Topping out. Highlands Bowl. By Andrew Chapman.
Dear Aspen Highlands Bootpackers:
We, the people, of Highlands Bowl: we who take the snow cat, stop for pictures, and lollygag our way to the top; we who power-walk, bypassing the photo opps and surpassing our previous time to finish non-motorized laps before noon. We, the skiers and riders of Highlands Bowl, salute you.
At 12,392 feet, Aspen Highlands Bowl, aka the Bowl, just might be the most fun you’ll ever have in long-johns, in-bounds. The chair drops you off above 11,000 feet, an optional snow cat ride takes you just a little higher, but ultimately, reaching 12,392 is up to you. Locals know it well, and they hike with vigor to earn their turns; repeat visitors relish their annual hike up the Bowl, and often bring first-time visitors, whose eyes widen with every step along the narrow, ski-boot trodden trek and who feel like a zillion bucks when they crest the summit to the sound of Tibetan Prayer Flags, flapping above tree-line.
A Bowl lap restores perspective: whatever’s ailing, nagging, or weighing you down momentarily evaporates as you reach the top of Heart Attack Hill (that short but relentlessly steep section) and find your way onto the vintage chairlift bench, under the prayer flags, to catch your breath amongst the panorama of high-mountain peaks. And then there’s the supernatural high of descending down steep ridges, sneaky, powder-flanked shoulders, and secret stashes of bottomless turns in and out of the North Woods when the “Epic” flag signals another full-on Powder Day.
Courtesy Aspen Ski Company
Temporarily in exile, pursuing my master’s degree in the lowlands of North Carolina, I acutely miss my days in Highlands Bowl. The top of the Bowl always felt like the top of the world, and over the years, I became a Bowl junkie.
I wasn’t the fastest, I wasn’t the first—occasionally, I was the last one hiking before ski patrol dropped the rope and closed the Bowl for the day—but no two days were ever the same, and every lap was memorable: from face shots and fresh tracks, to bitter cold, blustery hikes that blew me sideways, a Bowl lap was always worth the effort. And each and every time, I’d hop onto the bench beneath those prayer flags and send a picture message to a friend or family member who was somewhere else, knowing their INBOX would light up and color the screen with wonder (not simply green with envy).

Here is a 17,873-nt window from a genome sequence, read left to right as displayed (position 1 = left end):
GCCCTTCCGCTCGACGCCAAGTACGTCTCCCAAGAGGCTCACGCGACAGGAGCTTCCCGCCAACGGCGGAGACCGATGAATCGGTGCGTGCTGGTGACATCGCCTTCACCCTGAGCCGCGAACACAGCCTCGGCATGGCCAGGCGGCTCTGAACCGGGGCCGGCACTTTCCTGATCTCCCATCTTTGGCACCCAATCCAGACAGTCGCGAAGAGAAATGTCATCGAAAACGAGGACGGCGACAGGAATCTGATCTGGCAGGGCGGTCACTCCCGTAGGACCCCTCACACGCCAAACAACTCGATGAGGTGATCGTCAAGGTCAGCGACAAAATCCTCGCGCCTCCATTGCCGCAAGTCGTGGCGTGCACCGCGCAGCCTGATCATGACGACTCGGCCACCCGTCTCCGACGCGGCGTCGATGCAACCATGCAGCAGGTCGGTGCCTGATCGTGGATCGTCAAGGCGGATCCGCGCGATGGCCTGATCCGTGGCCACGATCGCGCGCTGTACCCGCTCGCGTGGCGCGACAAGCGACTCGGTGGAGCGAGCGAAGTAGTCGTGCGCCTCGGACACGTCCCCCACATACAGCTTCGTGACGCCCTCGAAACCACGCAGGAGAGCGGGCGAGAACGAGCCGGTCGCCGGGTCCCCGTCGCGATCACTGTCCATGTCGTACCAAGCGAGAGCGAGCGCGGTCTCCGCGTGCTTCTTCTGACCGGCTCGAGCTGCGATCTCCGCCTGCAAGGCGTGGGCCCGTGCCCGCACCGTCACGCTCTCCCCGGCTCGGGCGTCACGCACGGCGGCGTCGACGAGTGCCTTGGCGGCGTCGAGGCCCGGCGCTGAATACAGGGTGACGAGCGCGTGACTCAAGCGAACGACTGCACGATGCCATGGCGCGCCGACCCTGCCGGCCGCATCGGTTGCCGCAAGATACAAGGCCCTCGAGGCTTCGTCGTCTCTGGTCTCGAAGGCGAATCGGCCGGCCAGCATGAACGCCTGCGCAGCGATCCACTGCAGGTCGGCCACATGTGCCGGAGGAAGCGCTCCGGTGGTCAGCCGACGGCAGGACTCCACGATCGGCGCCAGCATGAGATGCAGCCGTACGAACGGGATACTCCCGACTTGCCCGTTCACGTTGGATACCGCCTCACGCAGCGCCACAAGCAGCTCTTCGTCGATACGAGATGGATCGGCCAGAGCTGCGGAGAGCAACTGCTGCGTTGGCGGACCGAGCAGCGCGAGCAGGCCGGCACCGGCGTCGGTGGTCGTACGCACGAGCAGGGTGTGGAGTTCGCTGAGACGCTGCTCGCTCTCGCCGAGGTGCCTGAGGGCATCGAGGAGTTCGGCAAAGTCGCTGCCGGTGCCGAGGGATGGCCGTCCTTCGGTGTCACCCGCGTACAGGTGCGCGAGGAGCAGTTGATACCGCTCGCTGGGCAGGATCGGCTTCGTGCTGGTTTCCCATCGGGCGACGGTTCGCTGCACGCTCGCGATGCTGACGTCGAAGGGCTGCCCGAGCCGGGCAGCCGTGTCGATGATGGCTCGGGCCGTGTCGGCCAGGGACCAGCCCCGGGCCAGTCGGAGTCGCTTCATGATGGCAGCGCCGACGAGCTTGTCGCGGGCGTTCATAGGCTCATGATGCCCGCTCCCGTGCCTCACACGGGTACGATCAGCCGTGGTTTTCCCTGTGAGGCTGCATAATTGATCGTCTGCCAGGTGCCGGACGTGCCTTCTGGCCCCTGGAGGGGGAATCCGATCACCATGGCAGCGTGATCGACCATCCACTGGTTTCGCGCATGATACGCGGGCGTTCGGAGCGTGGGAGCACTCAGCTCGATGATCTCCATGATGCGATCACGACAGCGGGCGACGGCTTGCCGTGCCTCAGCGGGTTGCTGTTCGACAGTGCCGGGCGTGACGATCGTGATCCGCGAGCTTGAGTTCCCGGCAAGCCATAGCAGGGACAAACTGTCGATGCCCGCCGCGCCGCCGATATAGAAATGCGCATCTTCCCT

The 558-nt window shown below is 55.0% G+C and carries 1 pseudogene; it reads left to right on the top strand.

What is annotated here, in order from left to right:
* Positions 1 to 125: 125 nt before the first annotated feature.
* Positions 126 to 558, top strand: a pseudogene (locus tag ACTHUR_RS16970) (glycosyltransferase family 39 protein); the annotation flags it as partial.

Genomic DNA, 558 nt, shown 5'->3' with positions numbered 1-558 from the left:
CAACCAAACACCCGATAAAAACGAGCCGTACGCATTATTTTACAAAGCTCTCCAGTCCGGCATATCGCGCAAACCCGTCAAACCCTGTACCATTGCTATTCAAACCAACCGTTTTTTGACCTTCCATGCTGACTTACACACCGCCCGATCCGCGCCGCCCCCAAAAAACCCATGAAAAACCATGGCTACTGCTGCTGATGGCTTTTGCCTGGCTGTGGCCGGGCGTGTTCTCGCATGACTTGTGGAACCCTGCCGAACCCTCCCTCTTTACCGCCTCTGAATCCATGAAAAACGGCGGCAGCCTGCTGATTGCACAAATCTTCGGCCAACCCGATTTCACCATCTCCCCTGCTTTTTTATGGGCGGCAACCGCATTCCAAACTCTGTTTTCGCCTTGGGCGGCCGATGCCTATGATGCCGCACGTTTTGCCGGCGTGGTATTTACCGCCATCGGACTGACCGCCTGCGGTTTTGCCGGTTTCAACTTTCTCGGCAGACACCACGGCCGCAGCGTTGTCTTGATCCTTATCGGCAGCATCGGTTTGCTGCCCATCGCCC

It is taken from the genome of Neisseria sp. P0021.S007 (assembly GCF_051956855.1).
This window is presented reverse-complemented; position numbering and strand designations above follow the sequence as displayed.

As “extreme” as I ever felt, the true hard-core men and women of Highlands Bowl are those who do the legwork: literally. Aspen Highlands Bootpackers are the ones who labor pre-season, on the coldest, least alluring winter mornings, to make the Bowl—and many of Highlands’ legendary steeps—safe, sturdy and ski-ready for the rest of us.
Courtesy Aspen Ski Company
Aspen Highlands Bootpacking program starts as early as late-October and finishes as late as Christmas Eve, when Bootpacking elves ultimately “wrap it up,” giving us an impossibly stellar ski slope for Christmas.
The Bootpacking program, formerly outlined on bootpacker.com and now housed at highlandspatrol.com/bootpack, is a strictly volunteer program. Packers work a minimum of five days to get credit in the form of ski pass vouchers, and each day is worth $110 pass voucher dollars. The goal is fifteen (15) days, for a full ski pass; in recent years, eight days earned enough credits for the new Flex Pass option.